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December 18, 2012

WebRTC as a Game Changer or Disruption?

To understand how technology will impact the future, it is critical to think in the context of the past. As George Santayana said, “Those who cannot learn from history are doomed to repeat it.” The history to which I refer is the original introduction of the World Wide Web (www or Web for short) and the original HTML browser. When these technologies were introduced in 1991-3, there were many who said that they were not interesting or transformational. In fact, the quote "I can do that with AOL" was often heard at that time. What was not clear was the impact of an explosion of users and websites and the emerging relationship of open movement between them. The pre- Web/browser world was a world of dedicated server connections and defined services. With the browser and the web, users were freed to go directly to where the information they wanted resided.

WebRTC creates the same transformation in communications that the Web and browser created for information. No longer will users be limited by their server to whom and how they communicate, but rather freed to use the Web paradigm to connect to any server that can define a communications experience.

To really understand if a technology is disruptive, three areas must be considered:

  • Core Technology - The industry the technology is actually in - the segment base
  • Delivery - Industries or services that deliver the technology to customers
  • General - Adjacent or other industries that are impacted by the change

If we look at the original Web/browser, it is clear that all three were impacted in major ways. The Core IT industry changed and introduced players that used the web/browser to develop new products and displace existing players, however, it was not totally a disruption.   Microsoft stayed a player with the browser and eventually Bing, IBM is still there, and others have continued.   In the services segment the changes were more dramatic, for example AOL disappeared and Yahoo emerged. Finally, the Web/browser impacted many other industries. From classified ads that were replaced by eBay and craigslist to changing the model for banking and insurance, from retail to even entertainment, virtually every industry has been changed in dramatic fashion. Finally, entire new multi-billion dollar business segments have been created, from search to social , dating to sex. We would definitely say that the Web/browser was disruptive.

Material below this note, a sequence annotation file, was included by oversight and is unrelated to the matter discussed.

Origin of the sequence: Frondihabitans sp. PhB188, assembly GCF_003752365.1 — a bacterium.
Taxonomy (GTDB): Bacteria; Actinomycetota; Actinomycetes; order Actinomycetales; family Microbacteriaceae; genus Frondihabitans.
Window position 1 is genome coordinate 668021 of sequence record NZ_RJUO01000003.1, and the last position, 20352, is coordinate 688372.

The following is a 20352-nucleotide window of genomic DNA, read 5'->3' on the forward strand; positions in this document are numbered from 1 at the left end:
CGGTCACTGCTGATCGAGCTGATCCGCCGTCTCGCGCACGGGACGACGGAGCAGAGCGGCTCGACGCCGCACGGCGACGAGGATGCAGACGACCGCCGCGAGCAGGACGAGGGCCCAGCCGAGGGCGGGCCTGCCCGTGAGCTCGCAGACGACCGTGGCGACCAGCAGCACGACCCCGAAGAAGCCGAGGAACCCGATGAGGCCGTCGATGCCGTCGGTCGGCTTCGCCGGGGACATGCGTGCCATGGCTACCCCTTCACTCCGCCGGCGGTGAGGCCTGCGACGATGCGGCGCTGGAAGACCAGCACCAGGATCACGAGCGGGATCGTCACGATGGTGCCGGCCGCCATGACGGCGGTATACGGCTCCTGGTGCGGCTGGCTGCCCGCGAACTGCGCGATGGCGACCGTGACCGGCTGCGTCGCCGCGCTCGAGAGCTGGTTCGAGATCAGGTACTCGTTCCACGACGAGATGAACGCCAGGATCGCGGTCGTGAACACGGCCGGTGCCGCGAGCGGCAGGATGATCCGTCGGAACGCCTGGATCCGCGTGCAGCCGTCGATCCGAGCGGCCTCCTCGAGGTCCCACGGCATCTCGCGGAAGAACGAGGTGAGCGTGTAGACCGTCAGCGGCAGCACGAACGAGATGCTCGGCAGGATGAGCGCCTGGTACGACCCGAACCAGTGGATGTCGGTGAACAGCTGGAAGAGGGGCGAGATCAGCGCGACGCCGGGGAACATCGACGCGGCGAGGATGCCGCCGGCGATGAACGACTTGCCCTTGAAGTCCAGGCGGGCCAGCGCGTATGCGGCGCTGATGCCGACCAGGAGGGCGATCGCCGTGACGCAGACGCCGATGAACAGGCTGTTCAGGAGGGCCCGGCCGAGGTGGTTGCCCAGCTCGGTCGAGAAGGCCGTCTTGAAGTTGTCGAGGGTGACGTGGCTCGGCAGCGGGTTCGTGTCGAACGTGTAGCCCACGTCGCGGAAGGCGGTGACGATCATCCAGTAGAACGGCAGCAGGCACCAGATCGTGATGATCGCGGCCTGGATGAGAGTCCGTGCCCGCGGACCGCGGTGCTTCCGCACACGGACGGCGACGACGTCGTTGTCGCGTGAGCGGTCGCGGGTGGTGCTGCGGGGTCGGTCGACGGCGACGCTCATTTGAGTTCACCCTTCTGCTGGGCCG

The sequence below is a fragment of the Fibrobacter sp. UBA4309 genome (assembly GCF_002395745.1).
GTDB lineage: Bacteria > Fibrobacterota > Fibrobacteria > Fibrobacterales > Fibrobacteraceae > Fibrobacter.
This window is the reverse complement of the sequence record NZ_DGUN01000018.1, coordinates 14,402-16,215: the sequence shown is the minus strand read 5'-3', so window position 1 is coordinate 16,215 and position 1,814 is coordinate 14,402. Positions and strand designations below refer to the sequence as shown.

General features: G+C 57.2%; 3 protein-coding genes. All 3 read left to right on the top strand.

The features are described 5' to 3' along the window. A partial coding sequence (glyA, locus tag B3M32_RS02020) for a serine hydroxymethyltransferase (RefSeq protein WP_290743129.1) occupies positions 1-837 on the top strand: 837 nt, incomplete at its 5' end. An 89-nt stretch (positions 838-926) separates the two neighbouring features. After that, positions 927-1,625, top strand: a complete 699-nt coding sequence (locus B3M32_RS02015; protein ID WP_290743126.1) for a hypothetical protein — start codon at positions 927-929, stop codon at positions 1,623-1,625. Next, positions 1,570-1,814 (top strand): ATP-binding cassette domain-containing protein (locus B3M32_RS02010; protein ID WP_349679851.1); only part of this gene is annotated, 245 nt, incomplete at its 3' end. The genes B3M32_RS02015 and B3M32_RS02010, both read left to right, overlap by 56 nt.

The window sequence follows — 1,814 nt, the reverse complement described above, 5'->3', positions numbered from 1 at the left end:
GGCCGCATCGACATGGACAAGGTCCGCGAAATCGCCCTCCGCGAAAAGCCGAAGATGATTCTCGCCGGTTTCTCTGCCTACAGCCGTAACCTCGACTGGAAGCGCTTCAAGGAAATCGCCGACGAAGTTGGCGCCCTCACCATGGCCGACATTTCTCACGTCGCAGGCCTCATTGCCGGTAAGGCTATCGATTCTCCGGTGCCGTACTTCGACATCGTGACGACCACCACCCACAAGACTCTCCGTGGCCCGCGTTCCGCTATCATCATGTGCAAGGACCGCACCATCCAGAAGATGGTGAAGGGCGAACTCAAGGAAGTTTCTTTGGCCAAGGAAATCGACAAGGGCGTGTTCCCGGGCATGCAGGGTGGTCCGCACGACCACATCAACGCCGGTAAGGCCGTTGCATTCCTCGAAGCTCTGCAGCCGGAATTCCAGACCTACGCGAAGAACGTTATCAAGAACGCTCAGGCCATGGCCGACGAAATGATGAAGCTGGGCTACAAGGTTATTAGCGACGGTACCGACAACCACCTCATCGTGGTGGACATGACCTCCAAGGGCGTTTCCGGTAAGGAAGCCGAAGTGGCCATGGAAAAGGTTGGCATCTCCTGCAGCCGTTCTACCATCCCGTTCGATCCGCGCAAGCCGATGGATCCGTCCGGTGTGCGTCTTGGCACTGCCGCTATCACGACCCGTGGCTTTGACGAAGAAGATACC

On the other hand, VoIP has been much less disruptive and more evolutionary. While it had a major impact in telecom world, with the emergence of Cisco and others, it did not cause a complete change. In fact, the technology was adopted by the incumbents. In the service segment, the impact was even less. While some channel partners changed, generally, the service providers and channels for telecom remained the same.   While Skype and SIP trunking have impacted the business, they have not caused landscape shifts that are dramatic. Finally, the impact of VoIP on the customer business has been purely evolutionary. It has not enabled major shifts in other industries nor caused new industries outside of telecom to be created.

So, for a technology to be truly disruptive, it must create major changes outside of the core industry.

Evaluating WebRTC on this scale can lead us to understand the potential for disruption.

Telecom Equipment Industry - in the core industry, WebRTC is a potential major change element. It allows new players in the conferencing and Web conferencing spaces to enter quickly. It pushes the web site and contact center parts of organizations together, opening the way for market share gains through that change. It allows vendors to change the landscape. However, it will be adopted by the existing vendors for BYOD, guest portals, and contact center, assuring that they will not be totally displaced.

The Service provider industry - WebRTC could be a much larger disrupter in the services space. For traditional telecom service providers, the ease of OTT and site dependent communications could reduce the need for their services. Enterprises adopting WebRTC for sootier care and guest portals may have a dramatically reduced the need for PSTN trunk access. Large industries like conferencing may be dramatically changed. In the channel space, the need for Web integration may drive major changes

In the customers - For actual end customer companies, WebRTC is probably more of a disrupter than for the others. It makes real-time communications something that is available anywhere, anytime for business process and customers.    By implementing WebRTC properly, companies can get significant advantage. In healthcare, WebRTC enables new models to interact with home bound patients using video without plug-in and using readily available devices. It can reduce doctor hospital visits during the day, increasing efficiency, and it can expedite billing management. In retail, it can create new in-store experiences as users have WebRTC enabled in the physical store for personal assistants and staff interaction. In fact, in virtually any industry, a clear and compelling use of WebRTC for change can be readily created. And the potential goes further, as WebRTC become available, new business models will be created.

With this analysis, it is clear that WebRTC has the potential to be a true disrupter.

Edited by Brooke Neuman
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